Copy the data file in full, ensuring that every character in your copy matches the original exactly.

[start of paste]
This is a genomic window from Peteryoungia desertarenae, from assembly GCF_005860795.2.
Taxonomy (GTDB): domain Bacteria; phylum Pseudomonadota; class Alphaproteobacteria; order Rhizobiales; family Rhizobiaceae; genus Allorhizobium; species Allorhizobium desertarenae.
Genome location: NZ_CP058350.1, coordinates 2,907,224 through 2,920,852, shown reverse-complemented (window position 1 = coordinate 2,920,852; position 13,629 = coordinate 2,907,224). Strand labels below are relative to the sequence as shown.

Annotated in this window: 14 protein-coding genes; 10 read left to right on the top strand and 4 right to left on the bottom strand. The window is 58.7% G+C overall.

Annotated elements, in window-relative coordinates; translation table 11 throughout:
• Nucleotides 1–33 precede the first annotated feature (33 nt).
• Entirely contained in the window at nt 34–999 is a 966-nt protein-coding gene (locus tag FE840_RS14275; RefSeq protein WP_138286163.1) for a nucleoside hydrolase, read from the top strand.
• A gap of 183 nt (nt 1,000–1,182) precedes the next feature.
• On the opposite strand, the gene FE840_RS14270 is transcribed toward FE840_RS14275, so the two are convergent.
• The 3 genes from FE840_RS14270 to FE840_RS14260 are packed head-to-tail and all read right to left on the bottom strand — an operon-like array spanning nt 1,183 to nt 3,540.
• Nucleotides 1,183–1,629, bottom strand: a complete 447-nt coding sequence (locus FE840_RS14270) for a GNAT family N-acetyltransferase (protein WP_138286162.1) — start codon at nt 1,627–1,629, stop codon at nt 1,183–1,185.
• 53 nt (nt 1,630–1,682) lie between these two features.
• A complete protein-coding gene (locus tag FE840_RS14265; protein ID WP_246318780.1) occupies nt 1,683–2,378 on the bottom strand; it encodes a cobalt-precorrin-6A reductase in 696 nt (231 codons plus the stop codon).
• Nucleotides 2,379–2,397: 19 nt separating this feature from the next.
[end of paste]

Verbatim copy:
This is a genomic window from Peteryoungia desertarenae, from assembly GCF_005860795.2.
Taxonomy (GTDB): domain Bacteria; phylum Pseudomonadota; class Alphaproteobacteria; order Rhizobiales; family Rhizobiaceae; genus Allorhizobium; species Allorhizobium desertarenae.
Genome location: NZ_CP058350.1, coordinates 2,907,224 through 2,920,852, shown reverse-complemented (window position 1 = coordinate 2,920,852; position 13,629 = coordinate 2,907,224). Strand labels below are relative to the sequence as shown.

Annotated in this window: 14 protein-coding genes; 10 read left to right on the top strand and 4 right to left on the bottom strand. The window is 58.7% G+C overall.

Annotated elements, in window-relative coordinates; translation table 11 throughout:
• Nucleotides 1–33 precede the first annotated feature (33 nt).
• Entirely contained in the window at nt 34–999 is a 966-nt protein-coding gene (locus tag FE840_RS14275; RefSeq protein WP_138286163.1) for a nucleoside hydrolase, read from the top strand.
• A gap of 183 nt (nt 1,000–1,182) precedes the next feature.
• On the opposite strand, the gene FE840_RS14270 is transcribed toward FE840_RS14275, so the two are convergent.
• The 3 genes from FE840_RS14270 to FE840_RS14260 are packed head-to-tail and all read right to left on the bottom strand — an operon-like array spanning nt 1,183 to nt 3,540.
• Nucleotides 1,183–1,629, bottom strand: a complete 447-nt coding sequence (locus FE840_RS14270) for a GNAT family N-acetyltransferase (protein WP_138286162.1) — start codon at nt 1,627–1,629, stop codon at nt 1,183–1,185.
• 53 nt (nt 1,630–1,682) lie between these two features.
• A complete protein-coding gene (locus tag FE840_RS14265; protein ID WP_246318780.1) occupies nt 1,683–2,378 on the bottom strand; it encodes a cobalt-precorrin-6A reductase in 696 nt (231 codons plus the stop codon).
• Nucleotides 2,379–2,397: 19 nt separating this feature from the next.